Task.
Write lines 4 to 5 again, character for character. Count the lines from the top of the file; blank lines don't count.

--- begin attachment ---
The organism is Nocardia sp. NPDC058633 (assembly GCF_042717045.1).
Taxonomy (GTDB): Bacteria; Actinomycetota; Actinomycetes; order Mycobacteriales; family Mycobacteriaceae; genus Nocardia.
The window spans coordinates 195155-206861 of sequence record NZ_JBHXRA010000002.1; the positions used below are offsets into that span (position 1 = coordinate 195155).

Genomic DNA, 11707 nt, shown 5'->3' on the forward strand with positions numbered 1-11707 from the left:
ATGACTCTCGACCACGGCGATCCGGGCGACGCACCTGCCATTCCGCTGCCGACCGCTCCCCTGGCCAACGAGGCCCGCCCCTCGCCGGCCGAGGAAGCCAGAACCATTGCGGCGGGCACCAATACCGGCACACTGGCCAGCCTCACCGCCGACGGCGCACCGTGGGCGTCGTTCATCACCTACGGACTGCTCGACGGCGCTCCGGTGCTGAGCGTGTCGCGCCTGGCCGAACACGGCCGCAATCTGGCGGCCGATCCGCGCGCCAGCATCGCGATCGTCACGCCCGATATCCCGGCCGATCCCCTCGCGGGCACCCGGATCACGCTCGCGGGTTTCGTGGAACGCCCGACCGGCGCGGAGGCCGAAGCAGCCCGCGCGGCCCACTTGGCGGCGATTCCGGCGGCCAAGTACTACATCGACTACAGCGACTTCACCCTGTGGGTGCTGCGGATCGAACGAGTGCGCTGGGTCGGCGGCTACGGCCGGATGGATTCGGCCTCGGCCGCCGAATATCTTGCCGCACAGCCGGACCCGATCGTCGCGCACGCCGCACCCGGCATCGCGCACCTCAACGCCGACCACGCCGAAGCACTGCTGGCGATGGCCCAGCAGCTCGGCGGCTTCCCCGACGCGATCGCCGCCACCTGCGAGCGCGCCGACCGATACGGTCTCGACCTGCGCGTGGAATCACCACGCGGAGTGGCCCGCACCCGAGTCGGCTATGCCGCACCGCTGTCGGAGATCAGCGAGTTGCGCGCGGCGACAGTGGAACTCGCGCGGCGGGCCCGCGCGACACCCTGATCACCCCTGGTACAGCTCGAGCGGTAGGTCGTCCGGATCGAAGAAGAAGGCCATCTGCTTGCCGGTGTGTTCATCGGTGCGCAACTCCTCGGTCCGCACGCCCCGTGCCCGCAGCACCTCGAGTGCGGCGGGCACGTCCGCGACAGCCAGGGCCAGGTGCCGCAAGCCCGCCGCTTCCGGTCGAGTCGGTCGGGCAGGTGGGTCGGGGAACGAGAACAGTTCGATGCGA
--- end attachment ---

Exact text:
Genomic DNA, 11707 nt, shown 5'->3' on the forward strand with positions numbered 1-11707 from the left:
ATGACTCTCGACCACGGCGATCCGGGCGACGCACCTGCCATTCCGCTGCCGACCGCTCCCCTGGCCAACGAGGCCCGCCCCTCGCCGGCCGAGGAAGCCAGAACCATTGCGGCGGGCACCAATACCGGCACACTGGCCAGCCTCACCGCCGACGGCGCACCGTGGGCGTCGTTCATCACCTACGGACTGCTCGACGGCGCTCCGGTGCTGAGCGTGTCGCGCCTGGCCGAACACGGCCGCAATCTGGCGGCCGATCCGCGCGCCAGCATCGCGATCGTCACGCCCGATATCCCGGCCGATCCCCTCGCGGGCACCCGGATCACGCTCGCGGGTTTCGTGGAACGCCCGACCGGCGCGGAGGCCGAAGCAGCCCGCGCGGCCCACTTGGCGGCGATTCCGGCGGCCAAGTACTACATCGACTACAGCGACTTCACCCTGTGGGTGCTGCGGATCGAACGAGTGCGCTGGGTCGGCGGCTACGGCCGGATGGATTCGGCCTCGGCCGCCGAATATCTTGCCGCACAGCCGGACCCGATCGTCGCGCACGCCGCACCCGGCATCGCGCACCTCAACGCCGACCACGCCGAAGCACTGCTGGCGATGGCCCAGCAGCTCGGCGGCTTCCCCGACGCGATCGCCGCCACCTGCGAGCGCGCCGACCGATACGGTCTCGACCTGCGCGTGGAATCACCACGCGGAGTGGCCCGCACCCGAGTCGGCTATGCCGCACCGCTGTCGGAGATCAGCGAGTTGCGCGCGGCGACAGTGGAACTCGCGCGGCGGGCCCGCGCGACACCCTGATCACCCCTGGTACAGCTCGAGCGGTAGGTCGTCCGGATCGAAGAAGAAGGCCATCTGCTTGCCGGTGTGTTCATCGGTGCGCAACTCCTCGGTCCGCACGCCCCGTGCCCGCAGCACCTCGAGTGCGGCGGGCACGTCCGCGACAGCCAGGGCCAGGTGCCGCAAGCCCGCCGCTTCCGGTCGAGTCGGTCGGGCAGGTGGGTCGGGGAACGAGAACAGTTCGATGCGA